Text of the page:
Chamber Charms and Profound Piccolo



Saturday’s busy classical concert schedule had me bouncing all over town to catch three different events, the last of which (Westminster Choir) got its own glowing review. But there’s only time to blog briefly about the other two: another winning chamber event at Dock Street, plus a sonorous go at Johannes Brahms’ beloved German Requiem. 

The Chamber VI program was yet another winner, featuring two more (sigh!) sweet and emotionally potent performances from superstar soprano Dawn Upshaw. She began the program with regular series pianist Stephen Prustman’s stylistically true arrangements of four lovely songs by 16th century Englishman John Dowland. Then, at program’s end, she sang "Lua Descolorida," a short, mournful piece by one of today’s hottest composers, Osvaldo Golijov. She described it as “The saddest song ever written in the key of C Major,” and, indeed, her wrenching rendition of it (also the Dowland pieces) made me want to cry. Trust me, this lady can do that to you in a heartbeat. The trusty St. Lawrence String Quartet backed her up nicely in both works.

In between came two entirely different chamber gems. The first was composer-in-residence Jonathan Berger’s Bridal Canopy for string quartet, a grief-stricken and often searing “requiem” of sorts for the Jewish people lost during the century just past. “It’s the closest a string quartet will ever come to sounding like a buzz-saw,” Berger told us, and, for sure, the music’s occasional moments of shrieking violence conveyed that sonic impression, and more. No, you couldn’t whistle the tunes, but the work’s stark emotional intensity — and the SLSQ's blazing interpretation — still bowled most of the crowd over, judging from their uncontrived applause. The other work couldn’t have been more different: Mozart’s sweet and frothy two-movement Flute Quartet in G, superbly played by flute sorceress Tara Helen O’Connor and a complement of the series' regular strings players. This piece also marked the return to Spoleto of Barry Schiffman, who used to play second violin with the SLSQ; here he was on viola.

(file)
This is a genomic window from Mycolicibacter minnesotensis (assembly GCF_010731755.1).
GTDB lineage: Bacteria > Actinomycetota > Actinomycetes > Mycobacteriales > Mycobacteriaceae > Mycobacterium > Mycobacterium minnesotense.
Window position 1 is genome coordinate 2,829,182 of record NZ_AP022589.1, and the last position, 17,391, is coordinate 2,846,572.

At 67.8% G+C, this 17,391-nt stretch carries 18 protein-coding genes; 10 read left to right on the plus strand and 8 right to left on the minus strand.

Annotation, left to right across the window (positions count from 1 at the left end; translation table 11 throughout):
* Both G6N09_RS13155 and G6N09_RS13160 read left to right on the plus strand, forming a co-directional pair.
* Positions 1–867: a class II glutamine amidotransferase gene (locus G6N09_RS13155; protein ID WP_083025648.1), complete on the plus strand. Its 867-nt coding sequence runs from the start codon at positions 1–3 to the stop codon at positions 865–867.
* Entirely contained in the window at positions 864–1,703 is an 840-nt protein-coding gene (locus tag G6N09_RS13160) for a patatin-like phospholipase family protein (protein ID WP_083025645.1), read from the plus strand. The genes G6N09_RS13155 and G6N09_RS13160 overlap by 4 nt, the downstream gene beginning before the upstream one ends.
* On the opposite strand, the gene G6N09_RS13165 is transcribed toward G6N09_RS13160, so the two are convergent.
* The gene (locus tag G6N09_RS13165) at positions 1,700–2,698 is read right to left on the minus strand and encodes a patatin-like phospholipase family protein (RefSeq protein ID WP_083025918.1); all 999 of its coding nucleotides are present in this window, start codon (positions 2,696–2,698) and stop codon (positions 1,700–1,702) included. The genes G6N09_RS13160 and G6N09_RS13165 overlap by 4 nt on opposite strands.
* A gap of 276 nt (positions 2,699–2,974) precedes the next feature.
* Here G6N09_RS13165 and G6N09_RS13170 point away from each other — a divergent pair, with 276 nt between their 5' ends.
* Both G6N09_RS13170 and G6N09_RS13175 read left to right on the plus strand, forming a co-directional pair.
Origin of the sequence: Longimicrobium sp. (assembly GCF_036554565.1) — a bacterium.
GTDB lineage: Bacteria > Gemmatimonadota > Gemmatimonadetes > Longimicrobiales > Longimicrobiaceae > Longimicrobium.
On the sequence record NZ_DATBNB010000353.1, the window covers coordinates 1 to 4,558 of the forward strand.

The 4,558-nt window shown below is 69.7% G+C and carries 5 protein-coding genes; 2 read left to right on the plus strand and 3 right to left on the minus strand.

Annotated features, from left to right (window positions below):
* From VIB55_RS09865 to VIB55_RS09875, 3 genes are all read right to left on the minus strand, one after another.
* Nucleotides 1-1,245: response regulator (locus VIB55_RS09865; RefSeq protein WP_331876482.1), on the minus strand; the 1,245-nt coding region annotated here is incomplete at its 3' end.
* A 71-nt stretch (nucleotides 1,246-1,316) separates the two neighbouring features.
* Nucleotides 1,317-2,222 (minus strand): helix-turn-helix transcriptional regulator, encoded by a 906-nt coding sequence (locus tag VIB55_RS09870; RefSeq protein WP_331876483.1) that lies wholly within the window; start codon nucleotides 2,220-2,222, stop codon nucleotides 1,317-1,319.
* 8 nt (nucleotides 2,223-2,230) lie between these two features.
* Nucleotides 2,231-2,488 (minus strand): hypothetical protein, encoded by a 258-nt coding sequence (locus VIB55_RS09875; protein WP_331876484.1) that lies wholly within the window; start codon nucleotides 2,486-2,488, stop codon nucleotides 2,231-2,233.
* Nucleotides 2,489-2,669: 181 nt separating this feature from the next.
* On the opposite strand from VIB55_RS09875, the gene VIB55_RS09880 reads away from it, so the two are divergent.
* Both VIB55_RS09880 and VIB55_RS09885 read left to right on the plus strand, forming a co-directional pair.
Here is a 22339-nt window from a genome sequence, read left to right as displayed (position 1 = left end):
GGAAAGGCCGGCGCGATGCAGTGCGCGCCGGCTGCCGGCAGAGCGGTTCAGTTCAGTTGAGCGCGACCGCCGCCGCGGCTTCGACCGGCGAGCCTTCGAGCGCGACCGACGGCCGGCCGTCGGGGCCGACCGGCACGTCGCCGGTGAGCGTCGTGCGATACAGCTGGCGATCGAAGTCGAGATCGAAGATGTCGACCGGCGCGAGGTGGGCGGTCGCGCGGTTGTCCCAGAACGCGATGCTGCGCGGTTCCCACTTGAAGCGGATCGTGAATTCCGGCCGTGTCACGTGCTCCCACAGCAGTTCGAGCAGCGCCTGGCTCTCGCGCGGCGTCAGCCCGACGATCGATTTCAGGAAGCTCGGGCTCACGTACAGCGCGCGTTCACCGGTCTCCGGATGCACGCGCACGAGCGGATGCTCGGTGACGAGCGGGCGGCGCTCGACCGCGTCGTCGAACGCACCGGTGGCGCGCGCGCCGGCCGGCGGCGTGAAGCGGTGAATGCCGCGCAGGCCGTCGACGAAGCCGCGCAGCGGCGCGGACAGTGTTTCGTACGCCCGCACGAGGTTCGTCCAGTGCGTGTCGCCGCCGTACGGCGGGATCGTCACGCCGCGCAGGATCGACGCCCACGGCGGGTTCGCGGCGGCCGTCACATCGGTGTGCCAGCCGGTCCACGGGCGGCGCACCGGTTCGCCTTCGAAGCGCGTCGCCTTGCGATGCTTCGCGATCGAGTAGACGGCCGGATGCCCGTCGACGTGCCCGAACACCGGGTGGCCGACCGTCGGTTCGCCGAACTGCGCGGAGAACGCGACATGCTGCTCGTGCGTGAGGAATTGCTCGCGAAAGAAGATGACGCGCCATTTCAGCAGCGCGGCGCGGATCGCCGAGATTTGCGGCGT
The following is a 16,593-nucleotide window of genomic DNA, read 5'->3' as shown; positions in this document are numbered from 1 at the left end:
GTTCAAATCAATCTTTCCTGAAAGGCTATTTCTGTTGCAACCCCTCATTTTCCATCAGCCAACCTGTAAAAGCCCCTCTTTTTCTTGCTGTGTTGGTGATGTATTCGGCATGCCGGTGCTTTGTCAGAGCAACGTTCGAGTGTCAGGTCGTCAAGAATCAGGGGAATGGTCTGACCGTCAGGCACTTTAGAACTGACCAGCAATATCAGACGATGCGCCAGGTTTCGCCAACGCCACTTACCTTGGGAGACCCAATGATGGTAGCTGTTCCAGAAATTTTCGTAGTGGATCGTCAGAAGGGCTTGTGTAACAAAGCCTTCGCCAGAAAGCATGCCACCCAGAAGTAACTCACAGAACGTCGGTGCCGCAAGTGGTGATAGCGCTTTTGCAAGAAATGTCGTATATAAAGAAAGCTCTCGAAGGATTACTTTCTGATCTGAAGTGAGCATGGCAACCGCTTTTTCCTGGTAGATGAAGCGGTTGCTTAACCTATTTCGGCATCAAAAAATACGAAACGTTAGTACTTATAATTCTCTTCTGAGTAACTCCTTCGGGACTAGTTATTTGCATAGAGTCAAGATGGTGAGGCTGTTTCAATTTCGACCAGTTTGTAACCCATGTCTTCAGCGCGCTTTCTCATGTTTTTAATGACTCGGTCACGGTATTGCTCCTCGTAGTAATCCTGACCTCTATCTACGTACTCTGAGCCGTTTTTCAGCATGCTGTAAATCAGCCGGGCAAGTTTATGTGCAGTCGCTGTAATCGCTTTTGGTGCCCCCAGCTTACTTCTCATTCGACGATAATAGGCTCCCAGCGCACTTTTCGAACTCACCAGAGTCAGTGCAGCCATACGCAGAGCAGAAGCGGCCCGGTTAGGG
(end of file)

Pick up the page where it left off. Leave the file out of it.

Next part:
From thence, a mad dash got me to Grace Church just in time for what was perhaps Piccolo Spoleto’s biggest concert of its “Spotlight on the Art of Choral Music” series. Dr. Scott Bennett led a deep and affecting account of Johannes Brahms’ immortal German Requiem, featuring soloists Esther Williams (soprano) and Art Bumgardner (baritone), joining the St. Gregory Choir (and friends) plus the Piccolo Spoleto Festival Orchestra. Many consider this to be the tenderest and most comforting requiem ever written. The music has long been a part of my personal mourning ritual whenever I lose a loved one, and I’ve lately been giving CDs of it to bereaved friends as a sort of musical “sympathy card.” Certainly, no drippy doggerel on frilly parchment could even come close to matching it.

After I got to the following WC concert, I thought to myself: how lucky can a guy get, experiencing two distinctly different kinds of choral heaven in the same afternoon?    

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